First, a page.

We’ve all heard you should never judge a book by its cover, but the reality is we do—and readers do. Authors spend months and sometimes years writing their books, but just minutes making decisions about how the book looks and feels.
The visual elements of a book creation may seem to be less important than the content, but a strong title or a powerful cover can actually be the difference between strong sales and the remainder table.
It’s critical to spend time on the decisions around how your book looks and feels. These design elements can have as much impact as your great content! Here are six areas to pay attention to before publishing your next book.
Publishers have expertise around what language drives purchase—knowledge that authors may not possess. The more collaborative the title work is, the more likely you are to land on a real winner.
- We suggest authors, in conjunction with their publishers and marketing partners, come up with several titles and subtitles, then ask their perspective readers for input. This can be gathered via an email survey or by requesting input on social media. You’ll often be surprised what moves readers to buy books. It’s worth hearing from them.
- Keep in mind that your book is aimed at a very specific audience. The title needs to resonate with the intended audience, not just with you.
We’ve seen many terrific books fail to reach their potential because of poor cover design. We really do judge a book by its cover—so make sure yours is a standout!
- Do some research in your category to understand current best selling colors, styles, and imagery. The wrong font can make a brand new book look dated and old.
- Research what successful covers in your category look like, and check out books that aren’t selling well to see how their covers differ.
- Get feedback. Just because you love a color doesn’t mean others will. You want a cover that works!
The title and cover will lure the readers in, but the book blurb (on the back cover or inside the dust jacket) should really hook them.
- Make sure this short description accurately captures the power and value of your work. It should clearly indicate who will benefit from the book, what questions it answers or solves, and what makes you qualified to write on the topic.
- Descriptions should speak directly to your target audience, and succinctly and powerfully give them reasons to buy and read your book.
Authors often leave the decisions about title and cover design to the last minute, and rush through them while they stress over endorsements. We’re here to tell you endorsements matter—but unless you have an “Oprah” sticker on your book, those endorsements have little impact on sales.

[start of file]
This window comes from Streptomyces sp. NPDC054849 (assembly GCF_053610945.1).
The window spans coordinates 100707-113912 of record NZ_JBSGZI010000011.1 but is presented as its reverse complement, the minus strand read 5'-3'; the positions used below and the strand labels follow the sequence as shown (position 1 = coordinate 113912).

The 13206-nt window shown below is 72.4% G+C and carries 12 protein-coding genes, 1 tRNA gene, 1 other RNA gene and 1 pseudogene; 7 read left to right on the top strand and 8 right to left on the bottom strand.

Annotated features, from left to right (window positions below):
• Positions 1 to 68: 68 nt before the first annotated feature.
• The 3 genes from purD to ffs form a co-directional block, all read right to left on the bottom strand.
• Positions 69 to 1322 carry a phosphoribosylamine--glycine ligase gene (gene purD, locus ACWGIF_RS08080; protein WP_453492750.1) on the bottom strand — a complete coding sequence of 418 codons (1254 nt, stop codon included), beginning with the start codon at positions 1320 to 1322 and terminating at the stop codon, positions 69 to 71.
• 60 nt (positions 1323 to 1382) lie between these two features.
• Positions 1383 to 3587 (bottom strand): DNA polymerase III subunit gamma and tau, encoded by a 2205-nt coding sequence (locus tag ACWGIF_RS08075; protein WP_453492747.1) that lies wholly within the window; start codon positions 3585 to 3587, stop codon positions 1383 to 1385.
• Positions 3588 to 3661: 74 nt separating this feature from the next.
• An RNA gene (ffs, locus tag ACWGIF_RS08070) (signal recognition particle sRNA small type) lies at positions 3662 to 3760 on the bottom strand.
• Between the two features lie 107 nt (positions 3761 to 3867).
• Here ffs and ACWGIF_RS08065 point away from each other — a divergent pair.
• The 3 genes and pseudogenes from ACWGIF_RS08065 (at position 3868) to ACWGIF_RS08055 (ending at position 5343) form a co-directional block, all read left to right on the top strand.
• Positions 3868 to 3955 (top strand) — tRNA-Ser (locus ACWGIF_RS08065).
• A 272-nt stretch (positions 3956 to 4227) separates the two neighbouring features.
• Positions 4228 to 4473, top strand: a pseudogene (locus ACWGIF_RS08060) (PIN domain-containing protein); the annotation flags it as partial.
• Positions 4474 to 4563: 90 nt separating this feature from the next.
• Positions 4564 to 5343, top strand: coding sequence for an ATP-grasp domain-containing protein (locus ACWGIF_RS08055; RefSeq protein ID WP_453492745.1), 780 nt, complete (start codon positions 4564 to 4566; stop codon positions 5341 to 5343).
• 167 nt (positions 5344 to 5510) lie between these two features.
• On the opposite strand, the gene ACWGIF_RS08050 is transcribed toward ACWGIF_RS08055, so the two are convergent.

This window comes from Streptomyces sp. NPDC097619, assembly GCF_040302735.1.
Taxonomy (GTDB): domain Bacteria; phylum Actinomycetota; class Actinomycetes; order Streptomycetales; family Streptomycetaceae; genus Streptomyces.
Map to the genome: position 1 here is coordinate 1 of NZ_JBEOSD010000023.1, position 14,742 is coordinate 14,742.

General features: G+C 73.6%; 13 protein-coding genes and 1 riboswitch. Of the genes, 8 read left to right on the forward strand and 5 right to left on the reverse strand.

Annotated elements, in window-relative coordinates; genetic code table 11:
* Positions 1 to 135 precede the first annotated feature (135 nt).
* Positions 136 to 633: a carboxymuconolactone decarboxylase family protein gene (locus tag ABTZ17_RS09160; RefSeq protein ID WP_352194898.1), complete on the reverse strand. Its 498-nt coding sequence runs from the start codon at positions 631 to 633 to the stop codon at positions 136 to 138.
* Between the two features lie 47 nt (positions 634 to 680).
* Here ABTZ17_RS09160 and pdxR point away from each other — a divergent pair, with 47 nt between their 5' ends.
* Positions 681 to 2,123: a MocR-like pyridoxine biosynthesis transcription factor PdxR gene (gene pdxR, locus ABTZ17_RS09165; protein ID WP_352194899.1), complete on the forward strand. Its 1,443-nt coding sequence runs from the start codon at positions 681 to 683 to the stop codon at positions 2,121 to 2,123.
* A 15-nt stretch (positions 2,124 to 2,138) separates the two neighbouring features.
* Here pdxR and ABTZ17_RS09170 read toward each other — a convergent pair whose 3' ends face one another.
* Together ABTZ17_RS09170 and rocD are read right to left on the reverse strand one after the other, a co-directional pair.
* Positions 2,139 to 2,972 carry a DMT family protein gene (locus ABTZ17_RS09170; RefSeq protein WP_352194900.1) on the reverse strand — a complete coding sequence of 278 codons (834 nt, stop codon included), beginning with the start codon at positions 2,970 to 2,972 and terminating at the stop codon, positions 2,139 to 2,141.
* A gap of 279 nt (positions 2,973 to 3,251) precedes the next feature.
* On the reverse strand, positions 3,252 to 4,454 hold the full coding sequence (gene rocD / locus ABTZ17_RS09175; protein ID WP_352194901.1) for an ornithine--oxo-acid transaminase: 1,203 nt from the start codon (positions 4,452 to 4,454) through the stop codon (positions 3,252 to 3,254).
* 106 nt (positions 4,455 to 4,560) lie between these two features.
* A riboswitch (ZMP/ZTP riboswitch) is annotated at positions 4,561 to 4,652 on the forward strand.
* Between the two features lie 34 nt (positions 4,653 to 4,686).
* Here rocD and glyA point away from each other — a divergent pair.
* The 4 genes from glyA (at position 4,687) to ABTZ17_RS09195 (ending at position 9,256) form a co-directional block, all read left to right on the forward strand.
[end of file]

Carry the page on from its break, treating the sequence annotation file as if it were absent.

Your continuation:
- Switch your priorities. Spend more time and energy coming up with a title and cover that will rock the world of your audience, and less time on endorsements.
- Quality matters more than quantity. Three rock solid endorsements mean more than twenty from CEOs whose names readers don’t recognize.
How your book looks on the page is important, and authors can and should give thought to these decisions.
- Fonts that look dated or distracting can actually hurt your book, no matter how good your message may be. Take, for example, Comic Sans. Now, we don’t expect any publishing companies will recommend this font—but there are others that may be less dramatic which can still make your book clumsy to read or appear dated and old. Fonts matter!
- Page formatting matters, too. We’ve all picked up a book with tiny print, small margins, and few spaces—and those are books we normally then put right back down. Make sure your formatting is easy on the eyes and comfortably readable.
This is the area where many self-published books fall flat! If you have mistakes in your book—spelling issues, grammar issues, or factual errors—readers will notice. Most readers are generally kind people, so they will forgive maybe one error . . . but much more than that, and you begin to lose their trust. Don’t skimp on quality copy editing!
Content is only the beginning of a successful book launch. Design can have a powerful impact!
Getting feedback and expert help can make the process easier for the author, and ultimately, more successful for the book.